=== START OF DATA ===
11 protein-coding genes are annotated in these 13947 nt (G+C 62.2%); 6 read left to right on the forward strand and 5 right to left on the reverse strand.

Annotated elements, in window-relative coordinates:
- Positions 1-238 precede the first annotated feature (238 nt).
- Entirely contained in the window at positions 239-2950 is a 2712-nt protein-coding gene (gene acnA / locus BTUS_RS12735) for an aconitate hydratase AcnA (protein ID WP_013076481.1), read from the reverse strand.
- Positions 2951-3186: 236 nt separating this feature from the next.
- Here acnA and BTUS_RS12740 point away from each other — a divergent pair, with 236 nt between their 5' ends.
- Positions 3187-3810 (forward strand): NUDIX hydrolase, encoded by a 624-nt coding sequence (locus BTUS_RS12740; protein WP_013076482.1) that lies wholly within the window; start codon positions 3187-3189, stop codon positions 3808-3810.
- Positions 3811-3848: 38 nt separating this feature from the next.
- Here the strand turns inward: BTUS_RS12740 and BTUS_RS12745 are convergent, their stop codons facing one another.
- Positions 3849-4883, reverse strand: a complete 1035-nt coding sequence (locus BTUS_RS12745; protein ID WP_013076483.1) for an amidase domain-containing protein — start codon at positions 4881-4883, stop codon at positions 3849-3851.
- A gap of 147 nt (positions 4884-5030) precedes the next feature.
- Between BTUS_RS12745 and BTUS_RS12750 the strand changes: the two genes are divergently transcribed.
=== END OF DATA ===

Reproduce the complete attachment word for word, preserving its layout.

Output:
11 protein-coding genes are annotated in these 13947 nt (G+C 62.2%); 6 read left to right on the forward strand and 5 right to left on the reverse strand.

Annotated elements, in window-relative coordinates:
- Positions 1-238 precede the first annotated feature (238 nt).
- Entirely contained in the window at positions 239-2950 is a 2712-nt protein-coding gene (gene acnA / locus BTUS_RS12735) for an aconitate hydratase AcnA (protein ID WP_013076481.1), read from the reverse strand.
- Positions 2951-3186: 236 nt separating this feature from the next.
- Here acnA and BTUS_RS12740 point away from each other — a divergent pair, with 236 nt between their 5' ends.
- Positions 3187-3810 (forward strand): NUDIX hydrolase, encoded by a 624-nt coding sequence (locus BTUS_RS12740; protein WP_013076482.1) that lies wholly within the window; start codon positions 3187-3189, stop codon positions 3808-3810.
- Positions 3811-3848: 38 nt separating this feature from the next.
- Here the strand turns inward: BTUS_RS12740 and BTUS_RS12745 are convergent, their stop codons facing one another.
- Positions 3849-4883, reverse strand: a complete 1035-nt coding sequence (locus BTUS_RS12745; protein ID WP_013076483.1) for an amidase domain-containing protein — start codon at positions 4881-4883, stop codon at positions 3849-3851.
- A gap of 147 nt (positions 4884-5030) precedes the next feature.
- Between BTUS_RS12745 and BTUS_RS12750 the strand changes: the two genes are divergently transcribed.